Important Areas of Focus: Regular Grooming, Dental and Hoof Care

Icon of a book Grooming, Dental and Hoof Care


Regular grooming loosens dirt and mud, which can cause skin irritations and infections. If allowed to accumulate, mud and dirt can reduce the insulating properties of the hair coat in cold conditions. Grooming also provides an opportunity to check for injuries and can be calming horses.

Woman brushing a horse.
Figure 2.7 Woman Grooming Her Horse.

Dental Care

In order to digest food efficiently, a horse needs healthy teeth to grind the feed and allow enzymes and bacteria to attack the plant cell walls. The front teeth of a horse are designed for clipping grass and, with the help of the tongue, move the grass to the back of the mouth. The premolars and molars are designed to grind feed. Horses only salivate when the premolars and molars are grinding and the enzymes in saliva help to break down the feed.

A horse’s teeth should be examined regularly to ensure that they are wearing normally and are effectively grinding the feed.

”It is recommended to have a dental exam done annually and receive appropriate dental care as needed”

Source: section 4.3

Hoof Care

A foot refers to the hoof and all its internal structures including bones and sensitive structures. The hoof is the hard outside covering of the foot. Horse hooves are one single solid structure while cattle, sheep, goats and pigs have a hoof that contains two digits (referred to as cloven-footed). 

Hoof care is an essential part of maintaining a healthy horse’s foot. Horses can weigh over
453 kg, all supported by their hooves. Problems in the hoof can be very painful and can ultimately decrease a horse’s production, performance and longevity. 

By utilizing good hoof management practices, hoof problems can be greatly reduced and this can ultimately avoid or decrease health issues.


A hoof pick is an essential tool in a grooming kit. All horses should have their hooves cleaned regularly (ideally daily) to prevent thrush and inspect the foot for any debris that might cause injury. A horse’s hooves should also be cleaned before and after riding or exercise.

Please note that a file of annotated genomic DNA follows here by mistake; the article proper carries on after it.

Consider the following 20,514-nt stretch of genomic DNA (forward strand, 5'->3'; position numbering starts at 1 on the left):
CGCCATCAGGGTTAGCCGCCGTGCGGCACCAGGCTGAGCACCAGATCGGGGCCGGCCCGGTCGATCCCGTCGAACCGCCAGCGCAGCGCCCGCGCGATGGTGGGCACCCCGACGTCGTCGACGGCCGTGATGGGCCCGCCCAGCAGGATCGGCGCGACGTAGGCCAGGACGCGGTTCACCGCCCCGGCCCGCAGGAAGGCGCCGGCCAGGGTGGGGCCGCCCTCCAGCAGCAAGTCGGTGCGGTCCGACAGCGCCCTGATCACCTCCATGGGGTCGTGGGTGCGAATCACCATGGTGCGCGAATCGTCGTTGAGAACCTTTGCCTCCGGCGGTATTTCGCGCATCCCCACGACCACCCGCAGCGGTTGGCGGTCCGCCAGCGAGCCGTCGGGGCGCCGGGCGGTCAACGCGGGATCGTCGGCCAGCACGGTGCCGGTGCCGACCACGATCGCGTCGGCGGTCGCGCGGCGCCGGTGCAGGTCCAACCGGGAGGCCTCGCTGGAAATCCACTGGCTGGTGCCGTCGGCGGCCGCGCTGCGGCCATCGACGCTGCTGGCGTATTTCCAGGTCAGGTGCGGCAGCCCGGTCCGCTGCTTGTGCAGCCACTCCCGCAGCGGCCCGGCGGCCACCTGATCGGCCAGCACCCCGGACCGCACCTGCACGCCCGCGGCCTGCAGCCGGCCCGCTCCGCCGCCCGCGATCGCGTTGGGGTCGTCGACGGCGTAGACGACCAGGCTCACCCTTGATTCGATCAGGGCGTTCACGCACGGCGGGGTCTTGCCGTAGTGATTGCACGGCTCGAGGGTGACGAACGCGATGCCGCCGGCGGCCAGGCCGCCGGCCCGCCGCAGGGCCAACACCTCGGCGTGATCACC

Person cleaning a horse's hoof with cleaning tool.
Figure 2.8 Carefully Cleaning a Horse’s Hoof with Hoof Pick and Brush
Source: Wikimedia Commons


Just like our fingernails, a horse’s hooves grow continuously. They should be trimmed every five to eight weeks to keep them in proper shape. The frequency of hoof trimming will depend on such factors as age, season, nutrition, management and injury. Trimming should be done by an experienced horse owner or a farrier. An inexperienced person can trim the hoof wall too short or pare too much sole, causing the horse to be sore. To avoid lameness, the hoof must be balanced precisely which requires skill and expertise. Shoes may be necessary when wear exceeds growth, or to correct confirmation or gait anomalies. Horse boots are also an alternative to shoeing. If a horse is shod, shoes should be properly fitted and maintained.

Other Strategies. Keeping a horse pasture clean, dry, and free of mud can help prevent the development of thrush. Providing adequate exercise, nutrition, and avoiding the extended use of hoof polishes can help maintain hoof health in horses. All horses should have their feet cleaned. 


Horses doing a lot of work or working on hard ground will need to be shod. Some horses with weak hoof walls, flat soles or other problems might need shoes even if they’re not working. Consult a farrier and veterinarian for advice. Shoes need to be reset every six to eight weeks, and leaving them on too long can damage the hoof. 

Healthy hooves are key to the overall heath and productivity of an animal. Hooves kept in good condition reduce the expense of treating lame animals in addition to contributing to their overall health and well-being.

What does the Code of Practice say about care of body systems for horses?

“Hooves should be trimmed as often as is necessary to maintain hooves in functional condition. Whether shod or unshod, hooves must not be allowed to grow to excessive lengths causing injury or discomfort to the horse.

Horses’ teeth should be examined at least annually. Uneven wear and abnormalities of teeth should not be allowed to interfere with normal eating habits. Dental care will depend on such factors as age, nutrition and management system. Dental care should be performed by a veterinarian or under veterinary supervision.”

Excerpts from the “Recommended Code of Practice for the Care and Handling of Farm Animals – Horses” (©2013) have been used with permission, Equine Canada™

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